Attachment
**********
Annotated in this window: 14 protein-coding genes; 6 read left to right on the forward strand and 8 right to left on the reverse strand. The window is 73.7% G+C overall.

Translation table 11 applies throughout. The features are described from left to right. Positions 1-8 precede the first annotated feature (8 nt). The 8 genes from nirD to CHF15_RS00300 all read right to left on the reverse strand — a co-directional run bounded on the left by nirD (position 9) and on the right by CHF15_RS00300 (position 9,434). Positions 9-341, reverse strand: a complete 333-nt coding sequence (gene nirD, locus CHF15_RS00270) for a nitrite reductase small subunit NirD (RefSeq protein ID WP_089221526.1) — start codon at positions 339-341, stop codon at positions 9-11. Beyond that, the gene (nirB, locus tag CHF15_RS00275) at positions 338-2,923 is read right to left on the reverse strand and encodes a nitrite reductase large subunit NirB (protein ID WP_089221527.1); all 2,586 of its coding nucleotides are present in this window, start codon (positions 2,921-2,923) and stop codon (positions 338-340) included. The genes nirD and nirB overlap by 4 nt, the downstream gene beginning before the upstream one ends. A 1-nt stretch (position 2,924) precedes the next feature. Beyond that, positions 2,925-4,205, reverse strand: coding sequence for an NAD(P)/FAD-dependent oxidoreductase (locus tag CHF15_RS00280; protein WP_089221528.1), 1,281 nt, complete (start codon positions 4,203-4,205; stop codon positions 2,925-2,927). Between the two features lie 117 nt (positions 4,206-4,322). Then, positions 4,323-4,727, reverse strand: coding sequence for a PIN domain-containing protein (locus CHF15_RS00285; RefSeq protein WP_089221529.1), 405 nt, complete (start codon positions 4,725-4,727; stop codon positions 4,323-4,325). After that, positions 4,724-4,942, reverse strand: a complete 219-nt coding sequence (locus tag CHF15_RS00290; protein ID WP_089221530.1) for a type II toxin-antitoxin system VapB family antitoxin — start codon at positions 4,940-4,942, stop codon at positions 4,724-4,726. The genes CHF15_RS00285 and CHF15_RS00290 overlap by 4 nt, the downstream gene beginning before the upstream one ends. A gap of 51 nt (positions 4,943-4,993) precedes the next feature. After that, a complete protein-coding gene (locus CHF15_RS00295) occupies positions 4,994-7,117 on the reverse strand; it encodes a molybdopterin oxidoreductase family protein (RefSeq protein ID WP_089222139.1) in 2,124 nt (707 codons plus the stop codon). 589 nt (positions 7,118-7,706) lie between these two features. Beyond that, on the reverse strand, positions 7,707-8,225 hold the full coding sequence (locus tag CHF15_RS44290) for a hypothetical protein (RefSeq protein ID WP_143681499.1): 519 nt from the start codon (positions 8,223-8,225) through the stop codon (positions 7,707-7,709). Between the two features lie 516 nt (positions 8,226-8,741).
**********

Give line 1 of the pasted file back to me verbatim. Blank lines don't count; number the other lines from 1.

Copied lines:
Annotated in this window: 14 protein-coding genes; 6 read left to right on the forward strand and 8 right to left on the reverse strand. The window is 73.7% G+C overall.